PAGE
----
Social stress and state-to-state differences in smoking and smoking related mortality in the United States
AbstractThis paper reports on the relationship between the stressfulness of the social environment, smoking and mortality rates for malignant neoplasms of the respiratory system and chronic obstructive pulmonary disease (COPD). A macro-social approach was employed with the 50 states of the United States serving as the units of analysis. A 'State Stress Index' was computed using stressful events in 15 categories (divorce rate, business failures, natural disasters, etc.). Smoking behavior was measured by percentage smokers and the average cigarette sales per capita. Mortality rates for lung cancer and COPD were standardized by age. The percent population living in metropolitan areas, black, below poverty line, and with less than high school education were included as controls in the multiple regression analysis. The results show that populations that experience higher levels of stressful events smoke more heavily and eventually experience higher mortality from lung cancer and COPD. These relationships are robust: they are replicated for different time periods, for different measures of the independent and dependent variables, and with different analytic methods. The pattern of findings is consistent with a 'health behavior' model of stress in which populations under stress engage in behavior which is extremely inimical to health.
Download InfoIf you experience problems downloading a file, check if you have the proper application to view it first. In case of further problems read the IDEAS help page. Note that these files are not on the IDEAS site. Please be patient as the files may be large.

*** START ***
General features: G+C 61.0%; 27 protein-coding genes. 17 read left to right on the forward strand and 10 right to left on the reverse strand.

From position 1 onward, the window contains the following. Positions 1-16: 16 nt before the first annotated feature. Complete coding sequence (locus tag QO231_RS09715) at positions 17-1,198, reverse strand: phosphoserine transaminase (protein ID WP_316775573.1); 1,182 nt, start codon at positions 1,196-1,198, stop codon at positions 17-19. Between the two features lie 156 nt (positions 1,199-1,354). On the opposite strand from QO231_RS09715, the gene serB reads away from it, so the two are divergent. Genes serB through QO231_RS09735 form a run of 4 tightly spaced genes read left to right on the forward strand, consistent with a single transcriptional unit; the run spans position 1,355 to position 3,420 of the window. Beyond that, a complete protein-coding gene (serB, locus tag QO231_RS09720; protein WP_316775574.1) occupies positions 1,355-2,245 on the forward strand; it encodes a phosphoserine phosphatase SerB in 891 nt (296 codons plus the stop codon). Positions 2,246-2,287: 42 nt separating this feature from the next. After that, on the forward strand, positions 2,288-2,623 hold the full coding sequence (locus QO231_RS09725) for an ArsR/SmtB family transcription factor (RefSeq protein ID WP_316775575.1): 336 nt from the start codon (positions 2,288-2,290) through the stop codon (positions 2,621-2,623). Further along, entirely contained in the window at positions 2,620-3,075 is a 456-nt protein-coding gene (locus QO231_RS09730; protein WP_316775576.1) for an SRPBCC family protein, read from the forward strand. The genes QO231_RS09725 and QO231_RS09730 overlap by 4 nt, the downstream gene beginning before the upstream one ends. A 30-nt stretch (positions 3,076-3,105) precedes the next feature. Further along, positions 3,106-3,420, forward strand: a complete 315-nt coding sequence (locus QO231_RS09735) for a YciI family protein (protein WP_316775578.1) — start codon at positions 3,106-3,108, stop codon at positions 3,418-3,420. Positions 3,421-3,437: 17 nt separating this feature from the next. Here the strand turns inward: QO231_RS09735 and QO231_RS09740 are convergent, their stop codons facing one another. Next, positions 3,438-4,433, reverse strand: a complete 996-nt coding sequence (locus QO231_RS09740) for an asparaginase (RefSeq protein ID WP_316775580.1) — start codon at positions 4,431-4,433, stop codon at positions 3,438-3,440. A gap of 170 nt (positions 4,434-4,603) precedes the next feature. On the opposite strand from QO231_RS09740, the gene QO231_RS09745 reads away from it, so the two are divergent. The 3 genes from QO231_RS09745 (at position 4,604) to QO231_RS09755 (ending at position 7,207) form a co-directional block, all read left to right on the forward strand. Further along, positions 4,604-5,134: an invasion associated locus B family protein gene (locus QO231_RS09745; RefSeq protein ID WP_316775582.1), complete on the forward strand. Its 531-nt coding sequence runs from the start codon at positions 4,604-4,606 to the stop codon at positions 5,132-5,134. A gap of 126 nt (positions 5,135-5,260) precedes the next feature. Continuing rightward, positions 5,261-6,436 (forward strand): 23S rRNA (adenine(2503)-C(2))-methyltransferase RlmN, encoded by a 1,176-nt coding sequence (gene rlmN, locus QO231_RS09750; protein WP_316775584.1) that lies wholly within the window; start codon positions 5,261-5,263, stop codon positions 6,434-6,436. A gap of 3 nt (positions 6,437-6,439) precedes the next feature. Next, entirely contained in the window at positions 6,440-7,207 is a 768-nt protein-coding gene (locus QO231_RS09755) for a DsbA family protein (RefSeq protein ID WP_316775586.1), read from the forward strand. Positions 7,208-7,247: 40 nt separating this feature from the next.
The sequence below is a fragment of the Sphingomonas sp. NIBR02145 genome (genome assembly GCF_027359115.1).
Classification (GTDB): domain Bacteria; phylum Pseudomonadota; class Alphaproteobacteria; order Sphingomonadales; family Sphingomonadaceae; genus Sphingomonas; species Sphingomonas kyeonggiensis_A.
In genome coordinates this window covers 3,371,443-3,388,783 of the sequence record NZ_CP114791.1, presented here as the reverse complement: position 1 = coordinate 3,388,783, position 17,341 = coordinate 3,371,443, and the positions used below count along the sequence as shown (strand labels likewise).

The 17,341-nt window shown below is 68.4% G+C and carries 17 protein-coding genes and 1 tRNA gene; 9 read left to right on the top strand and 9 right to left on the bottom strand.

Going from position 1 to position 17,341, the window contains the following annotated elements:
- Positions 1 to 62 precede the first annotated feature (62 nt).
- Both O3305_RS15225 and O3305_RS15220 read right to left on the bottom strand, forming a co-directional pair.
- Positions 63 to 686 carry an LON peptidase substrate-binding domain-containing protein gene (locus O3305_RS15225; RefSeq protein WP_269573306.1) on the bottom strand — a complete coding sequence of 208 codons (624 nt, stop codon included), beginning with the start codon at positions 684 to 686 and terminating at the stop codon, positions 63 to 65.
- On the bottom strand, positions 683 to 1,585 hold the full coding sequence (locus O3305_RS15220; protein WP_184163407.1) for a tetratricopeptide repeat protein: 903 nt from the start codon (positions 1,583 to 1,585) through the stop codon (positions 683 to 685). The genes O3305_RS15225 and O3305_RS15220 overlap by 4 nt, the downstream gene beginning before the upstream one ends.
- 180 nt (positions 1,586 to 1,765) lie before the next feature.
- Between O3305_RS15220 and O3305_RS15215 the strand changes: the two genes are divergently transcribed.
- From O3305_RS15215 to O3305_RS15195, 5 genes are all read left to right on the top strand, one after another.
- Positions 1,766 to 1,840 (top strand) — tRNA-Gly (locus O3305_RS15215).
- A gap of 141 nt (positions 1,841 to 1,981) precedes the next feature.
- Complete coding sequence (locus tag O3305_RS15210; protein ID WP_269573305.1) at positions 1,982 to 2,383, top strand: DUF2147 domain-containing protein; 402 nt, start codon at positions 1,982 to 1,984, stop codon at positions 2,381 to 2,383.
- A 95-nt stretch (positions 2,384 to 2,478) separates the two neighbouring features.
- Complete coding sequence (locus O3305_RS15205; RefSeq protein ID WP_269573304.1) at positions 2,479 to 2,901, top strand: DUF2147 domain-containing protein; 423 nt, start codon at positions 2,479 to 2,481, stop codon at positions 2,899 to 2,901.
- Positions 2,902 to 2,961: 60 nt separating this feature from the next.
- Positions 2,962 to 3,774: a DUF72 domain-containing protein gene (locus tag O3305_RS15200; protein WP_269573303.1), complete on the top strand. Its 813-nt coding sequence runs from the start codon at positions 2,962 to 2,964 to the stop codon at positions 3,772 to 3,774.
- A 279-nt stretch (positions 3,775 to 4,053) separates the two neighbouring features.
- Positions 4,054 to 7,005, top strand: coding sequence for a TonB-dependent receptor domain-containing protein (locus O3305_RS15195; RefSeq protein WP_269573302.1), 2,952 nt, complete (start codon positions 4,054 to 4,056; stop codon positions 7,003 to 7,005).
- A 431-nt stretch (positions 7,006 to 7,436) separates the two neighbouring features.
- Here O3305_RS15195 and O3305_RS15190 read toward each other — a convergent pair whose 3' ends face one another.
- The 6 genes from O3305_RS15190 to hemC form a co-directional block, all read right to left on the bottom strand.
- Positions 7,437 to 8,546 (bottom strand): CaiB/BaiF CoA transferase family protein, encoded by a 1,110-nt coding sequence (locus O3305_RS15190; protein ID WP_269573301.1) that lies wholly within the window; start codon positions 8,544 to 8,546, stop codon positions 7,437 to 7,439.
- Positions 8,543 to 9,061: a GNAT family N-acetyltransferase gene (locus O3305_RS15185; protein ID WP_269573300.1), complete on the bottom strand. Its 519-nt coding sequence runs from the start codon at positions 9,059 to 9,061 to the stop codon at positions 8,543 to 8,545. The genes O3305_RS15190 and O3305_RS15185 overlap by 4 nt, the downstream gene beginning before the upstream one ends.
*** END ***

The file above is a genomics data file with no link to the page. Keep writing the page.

As the access to this document is restricted, you may want to look for a different version under "Related research" (further below) or search for a different version of it.
Bibliographic InfoArticle provided by Elsevier in its journal Social Science & Medicine.
Volume (Year): 38 (1994)
Issue (Month): 2 (January)
Contact details of provider:
Web page: http://www.elsevier.com/wps/find/journaldescription.cws_home/315/description#description
You can help add them by filling out this form.
CitEc Project, subscribe to its RSS feed for this item.
- Padmaja Ayyagari & Jody L. Sindelar, 2009.
"The Impact of Job Stress on Smoking and Quitting: Evidence from the HRS,"
NBER Working Papers
15232, National Bureau of Economic Research, Inc.
- Ayyagari Padmaja & Sindelar Jody L, 2010. "The Impact of Job Stress on Smoking and Quitting: Evidence from the HRS," The B.E. Journal of Economic Analysis & Policy, De Gruyter, vol. 10(1), pages 1-32, March.
- Takeuchi, Kenji & Aida, Jun & Morita, Manabu & Ando, Yuichi & Osaka, Ken, 2012. "Community-level socioeconomic status and parental smoking in Japan," Social Science & Medicine, Elsevier, vol. 75(4), pages 747-751.
For technical questions regarding this item, or to correct its authors, title, abstract, bibliographic or download information, contact: (Zhang, Lei).
If you have authored this item and are not yet registered with RePEc, we encourage you to do it here. This allows to link your profile to this item. It also allows you to accept potential citations to this item that we are uncertain about.
If references are entirely missing, you can add them using this form.
If the full references list an item that is present in RePEc, but the system did not link to it, you can help with this form.
If you know of missing items citing this one, you can help us creating those links by adding the relevant references in the same way as above, for each refering item. If you are a registered author of this item, you may also want to check the "citations" tab in your profile, as there may be some citations waiting for confirmation.
Please note that corrections may take a couple of weeks to filter through the various RePEc services.